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Interview: The Growlers

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Photos by Zooey Jolivet. Interview by Tamim Alnuweiri.


Almost a year ago The Growler’s latest record City Club was officially released. On the day of their record release (and the day of their record release show in New York City) I interviewed Brooks Neilsen. Regardless of personal opinions on post-“beach-goth” Growlers, City Club was one of the most exciting album of 2016. It’s also the most divisive album in the Growlers’ discography—before the album was even released fans were complaining of the shift in sound, the move away from “beach goth” and some, mourning a band they felt a stake in after spending the better part of ten years supporting.

City Club however, is not exactly “new” territory for The Growlers. It’s essentially the full realization of whatever seeds they had sown with Chinese Fountain except now there’s more life, more energy, more finesse. With the album filtered through Julian Casablancas production, there’s an assumed perfection and invigoration of synth and keyboard.

And not to belabor the point but as far as the whines of “I don’ know this band” etc that the Internet trolls love to complain about, it’s definitely not a complete abandonment of their initial sound. There are songs that are reminiscent of the death meets surf-rock sound that the Growlers created —”Daisy Chain,” “World Unglued” and “When You Were Made” especially. Still after ten years and three studio albums it shouldn’t be surprising that the Growlers sound a little different.

During our interview I unsuccessfully tried to veil my enthusiasm. Within the course of a mere half hour I found myself losing my train of thought and unable to read my notes. Brooks either didn’t notice (not likely) or was completely unfazed. He has a completely disarming and subdued warmth, charisma and energy that in retrospect shouldn’t have been so surprising.

It’s the same energy that came across later that night during the Growlers’ City Club release show. On stage the Growlers are a vision. It wasn’t what a typical pre-City Club show looked like. For starters they’re now a six-piece band with the addition of a recently-vital keyboard player. The stage felt like something out of an acid drenched fever dream. There was a City Club backdrop, a neon City Club sign, and a keyboard stand draped in a pink glitter lamee. The Growlers’ themselves were in matchy white rockabilly nudie suits that in tandem with the stage looked like the prom band from a Twin Peaks episode.

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First of all congratulations on the new record, I listened to it this morning in full. It’s really amazing.

Oh really, that’s great! This is the first time I’m hearing anything like this. You’re the first person to tell me you’ve heard the whole record.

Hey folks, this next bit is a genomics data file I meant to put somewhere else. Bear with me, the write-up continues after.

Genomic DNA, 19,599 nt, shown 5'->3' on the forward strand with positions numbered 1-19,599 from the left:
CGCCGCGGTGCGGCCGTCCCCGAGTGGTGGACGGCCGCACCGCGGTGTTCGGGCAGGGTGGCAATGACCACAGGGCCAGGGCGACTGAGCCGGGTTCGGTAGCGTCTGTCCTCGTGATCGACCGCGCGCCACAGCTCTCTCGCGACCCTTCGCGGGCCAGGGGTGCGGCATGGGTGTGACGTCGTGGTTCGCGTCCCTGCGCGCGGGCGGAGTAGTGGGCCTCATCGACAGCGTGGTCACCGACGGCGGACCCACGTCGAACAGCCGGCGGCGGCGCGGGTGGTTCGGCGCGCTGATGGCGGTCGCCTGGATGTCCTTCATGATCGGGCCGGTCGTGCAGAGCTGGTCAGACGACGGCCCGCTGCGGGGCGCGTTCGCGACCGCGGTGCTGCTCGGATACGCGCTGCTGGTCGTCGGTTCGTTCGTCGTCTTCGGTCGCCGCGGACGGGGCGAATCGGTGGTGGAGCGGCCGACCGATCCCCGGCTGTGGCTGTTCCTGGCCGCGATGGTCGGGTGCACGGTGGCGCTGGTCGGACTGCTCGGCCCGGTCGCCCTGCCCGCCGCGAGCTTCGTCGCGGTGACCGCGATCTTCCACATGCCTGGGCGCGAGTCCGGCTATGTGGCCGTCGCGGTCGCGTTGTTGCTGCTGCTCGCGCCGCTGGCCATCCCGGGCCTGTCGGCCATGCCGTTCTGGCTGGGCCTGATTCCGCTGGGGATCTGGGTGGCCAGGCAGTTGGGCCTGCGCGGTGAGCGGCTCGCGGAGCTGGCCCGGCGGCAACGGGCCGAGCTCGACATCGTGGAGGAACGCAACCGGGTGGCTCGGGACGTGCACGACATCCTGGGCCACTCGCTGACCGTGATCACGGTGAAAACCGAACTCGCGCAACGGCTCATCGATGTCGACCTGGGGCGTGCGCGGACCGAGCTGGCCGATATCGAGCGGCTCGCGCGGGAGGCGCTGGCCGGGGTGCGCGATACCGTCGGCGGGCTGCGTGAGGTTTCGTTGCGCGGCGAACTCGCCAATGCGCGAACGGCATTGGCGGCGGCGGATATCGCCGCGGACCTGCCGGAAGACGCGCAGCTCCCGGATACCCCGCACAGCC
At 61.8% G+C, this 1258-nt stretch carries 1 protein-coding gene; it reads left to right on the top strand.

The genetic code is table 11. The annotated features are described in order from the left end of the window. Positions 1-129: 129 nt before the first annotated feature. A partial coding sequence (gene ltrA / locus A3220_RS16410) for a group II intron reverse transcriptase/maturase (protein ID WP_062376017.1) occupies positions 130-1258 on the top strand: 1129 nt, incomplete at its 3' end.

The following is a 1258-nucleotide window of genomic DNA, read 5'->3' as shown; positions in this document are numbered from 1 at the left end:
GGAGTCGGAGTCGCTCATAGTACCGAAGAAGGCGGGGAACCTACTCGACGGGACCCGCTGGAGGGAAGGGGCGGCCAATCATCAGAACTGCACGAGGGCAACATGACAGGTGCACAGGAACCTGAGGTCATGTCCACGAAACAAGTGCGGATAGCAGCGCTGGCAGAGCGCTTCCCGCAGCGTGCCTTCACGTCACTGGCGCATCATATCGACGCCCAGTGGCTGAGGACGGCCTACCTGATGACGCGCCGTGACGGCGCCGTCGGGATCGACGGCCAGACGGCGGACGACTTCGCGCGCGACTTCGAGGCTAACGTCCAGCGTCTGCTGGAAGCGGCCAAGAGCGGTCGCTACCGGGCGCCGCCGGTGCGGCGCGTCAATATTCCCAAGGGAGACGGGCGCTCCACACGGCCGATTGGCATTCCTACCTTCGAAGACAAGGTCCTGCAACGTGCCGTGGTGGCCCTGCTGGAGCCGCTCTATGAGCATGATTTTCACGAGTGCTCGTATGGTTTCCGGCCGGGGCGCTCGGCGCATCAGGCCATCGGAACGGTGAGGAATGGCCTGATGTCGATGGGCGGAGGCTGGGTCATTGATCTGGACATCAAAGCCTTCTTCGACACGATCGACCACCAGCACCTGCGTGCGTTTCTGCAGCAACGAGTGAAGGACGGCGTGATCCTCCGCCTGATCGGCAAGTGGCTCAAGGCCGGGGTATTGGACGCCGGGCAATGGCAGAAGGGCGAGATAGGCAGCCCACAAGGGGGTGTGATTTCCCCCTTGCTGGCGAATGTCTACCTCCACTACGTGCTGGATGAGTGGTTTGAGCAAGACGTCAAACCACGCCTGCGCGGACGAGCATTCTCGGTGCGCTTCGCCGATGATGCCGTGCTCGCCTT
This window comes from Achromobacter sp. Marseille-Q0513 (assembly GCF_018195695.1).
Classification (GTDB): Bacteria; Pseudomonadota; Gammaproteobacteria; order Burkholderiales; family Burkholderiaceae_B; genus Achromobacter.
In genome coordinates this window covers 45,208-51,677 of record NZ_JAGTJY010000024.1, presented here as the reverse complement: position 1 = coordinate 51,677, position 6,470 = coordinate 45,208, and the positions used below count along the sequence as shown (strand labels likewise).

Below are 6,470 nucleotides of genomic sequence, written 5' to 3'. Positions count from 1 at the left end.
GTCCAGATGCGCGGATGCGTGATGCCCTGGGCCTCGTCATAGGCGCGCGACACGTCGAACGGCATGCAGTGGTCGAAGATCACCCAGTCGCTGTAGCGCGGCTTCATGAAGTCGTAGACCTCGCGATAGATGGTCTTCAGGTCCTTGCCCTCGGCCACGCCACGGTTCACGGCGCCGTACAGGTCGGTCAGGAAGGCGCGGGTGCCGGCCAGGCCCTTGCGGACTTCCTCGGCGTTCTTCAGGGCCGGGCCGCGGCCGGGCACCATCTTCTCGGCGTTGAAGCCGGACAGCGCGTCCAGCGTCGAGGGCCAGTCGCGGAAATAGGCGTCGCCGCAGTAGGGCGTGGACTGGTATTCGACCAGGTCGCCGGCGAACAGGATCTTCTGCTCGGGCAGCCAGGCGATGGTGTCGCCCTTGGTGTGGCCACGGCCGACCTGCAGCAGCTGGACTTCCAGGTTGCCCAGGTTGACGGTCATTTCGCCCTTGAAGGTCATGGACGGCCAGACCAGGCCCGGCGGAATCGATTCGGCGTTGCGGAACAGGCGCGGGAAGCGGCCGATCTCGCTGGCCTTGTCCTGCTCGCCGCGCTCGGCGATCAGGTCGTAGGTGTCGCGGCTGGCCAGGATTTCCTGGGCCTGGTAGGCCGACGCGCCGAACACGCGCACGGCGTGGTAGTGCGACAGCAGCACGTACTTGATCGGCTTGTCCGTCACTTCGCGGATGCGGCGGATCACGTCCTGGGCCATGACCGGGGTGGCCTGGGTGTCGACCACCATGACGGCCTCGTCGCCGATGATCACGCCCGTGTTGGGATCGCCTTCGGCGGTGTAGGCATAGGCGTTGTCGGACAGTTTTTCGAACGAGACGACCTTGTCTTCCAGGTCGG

Are there any songs on City Club that have special importance to you, that you really enjoyed recording or that are sentimentally important?

Let’s see… not really [laughs]. This stuff’s hard because it hasn’t sunk in yet. Things are coming into my mind as I’m singing them on stage I’m like woah. I’m finding meaning and remembering what I was thinking about when I wrote it but it’s still really blurry for me.

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Yeah it literally just came out so that makes sense. What’s going into the heavy 80’s sounds in City Club and Chinese Fountain?

I think Matt really started listening more and getting deeper into 70’s and 80’s— I don’t know what it is, power pop? But yeah there’s definitely a lot of that. It’s just growing up as writers. When we first started Matt just wanted to play guitar all over the thing. Now we’re thinking more about the layout of the thing and trying to make it more of an experience. We’re sort of picking up on instruments and filling in some gaps with a lot of synthesizer and a lot more keyboard.

In a previous interview you talked about your writing process and how it’s really introspective, personal and based on your real life experiences. Have you ever gotten into trouble with that? Has anyone ever been like “I know this about me?”

Yeah, yeah. I mean I guess not into trouble but I think it’s pretty clear. Sometimes people don’t know it’s about them or they don’t tell me. I guess I’m still getting away with it. But definitely a lot of the time people are like “is that song about me?” “no it’s not man” so they get it wrong sometimes. I think my dad’s done that too “is this song about me asshole” “no dad.” My mother too — she’ll be like “oh I really like that song are you talking about us? that we’re annoying?” “no no you guys are fine.” But there’s also fictional stuff too, people will be like “is it all true?” “no no this one’s fake this one’s real.” It is kind of confusing.

Were you listening to anything specific or did you have any specific rituals anything regarding this album that differentiated it from previous albums?

No I would say it was the same. I wasn’t doing a lot of music listening, I feel like I’ve been like that in the past because I’m afraid that if I listen to something too much I’ll bite it. I was just reading heavily. I’m on the road so much so it’s just nonstop reading. Even when I got home and I went up to make this record. All my down time it was no service, no cell phone, up in Topanga in the hills so it was just reading and drinking, some surfing in-between.

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Did you read anything good?

[laughs] yeah I think I went through every John Fonte book possible when I was there. And kind of some other stuff that I usually wouldn’t read, some Crowley. I guess I’ve just been on a streak of reading as many classics as possible because I skipped that. I used to read anything I found. Once I open a book I have to finish so I used to read just a lot of crappy thrift store books. Now that I’m a little more well off I can go out and actually buy books that are worth reading.